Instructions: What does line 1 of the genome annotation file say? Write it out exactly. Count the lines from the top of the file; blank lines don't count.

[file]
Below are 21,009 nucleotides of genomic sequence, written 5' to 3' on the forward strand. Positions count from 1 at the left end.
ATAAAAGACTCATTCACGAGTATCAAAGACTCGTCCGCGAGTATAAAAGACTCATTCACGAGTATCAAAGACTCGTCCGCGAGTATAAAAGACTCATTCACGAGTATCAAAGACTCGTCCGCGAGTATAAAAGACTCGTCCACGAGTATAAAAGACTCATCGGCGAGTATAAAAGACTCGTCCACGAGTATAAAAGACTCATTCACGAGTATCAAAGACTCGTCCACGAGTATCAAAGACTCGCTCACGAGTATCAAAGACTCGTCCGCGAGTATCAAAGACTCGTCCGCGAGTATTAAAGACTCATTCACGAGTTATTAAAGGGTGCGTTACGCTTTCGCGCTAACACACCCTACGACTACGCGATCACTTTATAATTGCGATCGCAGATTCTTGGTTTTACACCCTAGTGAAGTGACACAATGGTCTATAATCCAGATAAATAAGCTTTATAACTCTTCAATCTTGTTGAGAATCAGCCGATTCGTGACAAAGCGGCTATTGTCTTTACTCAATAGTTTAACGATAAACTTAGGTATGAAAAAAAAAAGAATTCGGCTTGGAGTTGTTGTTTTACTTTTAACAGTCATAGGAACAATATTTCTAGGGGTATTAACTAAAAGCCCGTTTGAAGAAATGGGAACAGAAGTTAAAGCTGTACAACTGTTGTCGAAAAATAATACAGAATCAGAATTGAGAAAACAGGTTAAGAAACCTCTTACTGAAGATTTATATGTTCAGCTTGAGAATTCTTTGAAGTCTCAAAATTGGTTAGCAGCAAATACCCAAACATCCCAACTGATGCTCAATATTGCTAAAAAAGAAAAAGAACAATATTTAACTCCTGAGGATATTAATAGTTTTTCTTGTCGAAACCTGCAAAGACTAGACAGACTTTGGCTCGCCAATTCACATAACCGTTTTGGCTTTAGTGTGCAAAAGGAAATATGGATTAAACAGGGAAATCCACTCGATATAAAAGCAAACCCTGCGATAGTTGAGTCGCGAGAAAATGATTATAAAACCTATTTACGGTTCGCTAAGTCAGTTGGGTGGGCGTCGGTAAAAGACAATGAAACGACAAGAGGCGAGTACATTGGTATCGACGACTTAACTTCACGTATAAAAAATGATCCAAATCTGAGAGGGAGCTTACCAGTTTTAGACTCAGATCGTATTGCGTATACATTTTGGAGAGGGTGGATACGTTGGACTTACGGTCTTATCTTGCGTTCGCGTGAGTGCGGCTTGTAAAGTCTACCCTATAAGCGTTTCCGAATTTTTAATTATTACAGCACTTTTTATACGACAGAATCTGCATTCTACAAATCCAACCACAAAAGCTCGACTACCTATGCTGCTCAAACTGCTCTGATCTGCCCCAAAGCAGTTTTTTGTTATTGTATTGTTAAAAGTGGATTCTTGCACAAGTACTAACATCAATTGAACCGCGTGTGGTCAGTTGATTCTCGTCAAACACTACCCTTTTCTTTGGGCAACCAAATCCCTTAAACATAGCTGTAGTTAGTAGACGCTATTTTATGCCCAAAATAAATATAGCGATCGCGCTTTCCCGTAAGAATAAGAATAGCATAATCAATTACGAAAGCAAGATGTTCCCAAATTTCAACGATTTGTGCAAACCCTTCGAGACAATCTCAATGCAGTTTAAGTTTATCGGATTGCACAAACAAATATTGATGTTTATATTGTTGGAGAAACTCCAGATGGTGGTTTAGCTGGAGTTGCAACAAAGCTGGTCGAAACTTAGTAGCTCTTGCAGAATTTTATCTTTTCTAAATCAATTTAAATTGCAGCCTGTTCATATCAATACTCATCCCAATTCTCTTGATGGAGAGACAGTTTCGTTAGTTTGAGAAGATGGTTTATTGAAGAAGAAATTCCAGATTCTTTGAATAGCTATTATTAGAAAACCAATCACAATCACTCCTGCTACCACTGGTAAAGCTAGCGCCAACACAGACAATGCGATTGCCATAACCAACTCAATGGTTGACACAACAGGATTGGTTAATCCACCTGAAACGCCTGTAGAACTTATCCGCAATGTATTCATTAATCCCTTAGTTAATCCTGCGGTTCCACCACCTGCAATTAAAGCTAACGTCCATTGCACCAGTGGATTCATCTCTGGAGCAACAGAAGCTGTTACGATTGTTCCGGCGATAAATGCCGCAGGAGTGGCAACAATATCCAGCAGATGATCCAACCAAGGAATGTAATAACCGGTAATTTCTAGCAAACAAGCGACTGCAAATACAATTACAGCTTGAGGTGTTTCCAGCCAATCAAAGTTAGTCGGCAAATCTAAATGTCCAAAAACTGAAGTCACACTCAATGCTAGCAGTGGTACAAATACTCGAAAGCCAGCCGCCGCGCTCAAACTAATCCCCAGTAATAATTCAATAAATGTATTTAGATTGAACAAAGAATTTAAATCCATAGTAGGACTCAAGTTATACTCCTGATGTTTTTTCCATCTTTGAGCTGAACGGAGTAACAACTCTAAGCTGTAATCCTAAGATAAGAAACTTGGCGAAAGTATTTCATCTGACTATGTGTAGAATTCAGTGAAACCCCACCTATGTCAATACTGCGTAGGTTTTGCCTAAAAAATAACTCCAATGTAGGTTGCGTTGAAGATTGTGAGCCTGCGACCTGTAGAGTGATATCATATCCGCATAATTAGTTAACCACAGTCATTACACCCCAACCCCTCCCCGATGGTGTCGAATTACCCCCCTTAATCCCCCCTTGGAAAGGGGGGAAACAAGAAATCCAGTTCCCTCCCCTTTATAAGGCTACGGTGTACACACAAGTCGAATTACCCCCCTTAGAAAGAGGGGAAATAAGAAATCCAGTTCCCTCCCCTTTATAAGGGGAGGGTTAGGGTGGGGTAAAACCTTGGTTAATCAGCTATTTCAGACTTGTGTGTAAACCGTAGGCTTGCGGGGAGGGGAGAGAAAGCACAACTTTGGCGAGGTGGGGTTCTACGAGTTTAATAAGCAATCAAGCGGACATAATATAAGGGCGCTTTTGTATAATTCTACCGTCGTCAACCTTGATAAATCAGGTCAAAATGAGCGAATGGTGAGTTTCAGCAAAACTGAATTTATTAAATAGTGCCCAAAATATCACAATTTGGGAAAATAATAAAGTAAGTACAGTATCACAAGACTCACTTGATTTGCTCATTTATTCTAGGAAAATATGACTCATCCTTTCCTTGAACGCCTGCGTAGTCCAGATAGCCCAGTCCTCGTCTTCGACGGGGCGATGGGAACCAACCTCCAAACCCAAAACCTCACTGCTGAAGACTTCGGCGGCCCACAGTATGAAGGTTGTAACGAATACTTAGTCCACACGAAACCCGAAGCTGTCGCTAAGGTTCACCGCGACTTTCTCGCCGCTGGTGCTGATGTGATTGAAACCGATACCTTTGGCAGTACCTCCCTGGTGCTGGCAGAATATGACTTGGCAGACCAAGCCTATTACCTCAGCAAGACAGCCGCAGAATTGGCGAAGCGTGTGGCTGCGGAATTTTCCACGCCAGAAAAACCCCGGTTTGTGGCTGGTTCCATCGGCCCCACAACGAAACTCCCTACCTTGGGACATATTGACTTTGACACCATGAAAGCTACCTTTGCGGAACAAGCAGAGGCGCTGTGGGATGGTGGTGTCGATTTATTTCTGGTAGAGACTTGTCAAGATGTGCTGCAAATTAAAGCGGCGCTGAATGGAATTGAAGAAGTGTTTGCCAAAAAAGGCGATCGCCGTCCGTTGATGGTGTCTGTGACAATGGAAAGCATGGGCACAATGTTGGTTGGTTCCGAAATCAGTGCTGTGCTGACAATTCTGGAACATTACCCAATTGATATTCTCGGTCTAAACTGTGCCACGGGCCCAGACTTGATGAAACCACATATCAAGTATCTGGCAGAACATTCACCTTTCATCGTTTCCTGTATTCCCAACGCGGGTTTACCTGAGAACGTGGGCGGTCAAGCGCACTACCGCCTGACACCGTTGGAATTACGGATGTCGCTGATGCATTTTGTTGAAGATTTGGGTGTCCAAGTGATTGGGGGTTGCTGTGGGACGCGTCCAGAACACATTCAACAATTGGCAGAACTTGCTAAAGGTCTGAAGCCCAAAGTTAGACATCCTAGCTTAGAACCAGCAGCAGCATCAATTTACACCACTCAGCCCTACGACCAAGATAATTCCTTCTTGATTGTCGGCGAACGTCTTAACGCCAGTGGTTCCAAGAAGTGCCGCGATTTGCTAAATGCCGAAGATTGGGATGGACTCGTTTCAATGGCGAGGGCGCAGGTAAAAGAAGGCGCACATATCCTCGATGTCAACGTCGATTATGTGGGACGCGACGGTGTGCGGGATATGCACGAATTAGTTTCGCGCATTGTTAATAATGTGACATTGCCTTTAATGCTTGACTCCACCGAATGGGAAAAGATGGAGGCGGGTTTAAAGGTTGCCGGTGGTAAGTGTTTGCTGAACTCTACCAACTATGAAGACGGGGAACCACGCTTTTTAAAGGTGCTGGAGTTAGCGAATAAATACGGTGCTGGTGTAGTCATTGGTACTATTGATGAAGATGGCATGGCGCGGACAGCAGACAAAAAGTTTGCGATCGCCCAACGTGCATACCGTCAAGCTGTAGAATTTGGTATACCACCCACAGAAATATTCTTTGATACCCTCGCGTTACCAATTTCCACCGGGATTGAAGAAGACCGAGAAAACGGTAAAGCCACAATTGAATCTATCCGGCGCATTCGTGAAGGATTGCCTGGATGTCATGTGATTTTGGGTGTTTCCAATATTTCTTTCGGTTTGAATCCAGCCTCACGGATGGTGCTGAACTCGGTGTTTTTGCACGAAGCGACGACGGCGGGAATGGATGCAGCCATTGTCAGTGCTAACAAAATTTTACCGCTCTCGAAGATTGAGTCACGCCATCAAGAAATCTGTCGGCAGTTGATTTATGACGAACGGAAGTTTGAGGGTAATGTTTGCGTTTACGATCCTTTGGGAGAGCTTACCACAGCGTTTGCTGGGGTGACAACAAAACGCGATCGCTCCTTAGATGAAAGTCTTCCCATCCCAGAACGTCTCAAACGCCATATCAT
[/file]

Below are 21,009 nucleotides of genomic sequence, written 5' to 3' on the forward strand. Positions count from 1 at the left end.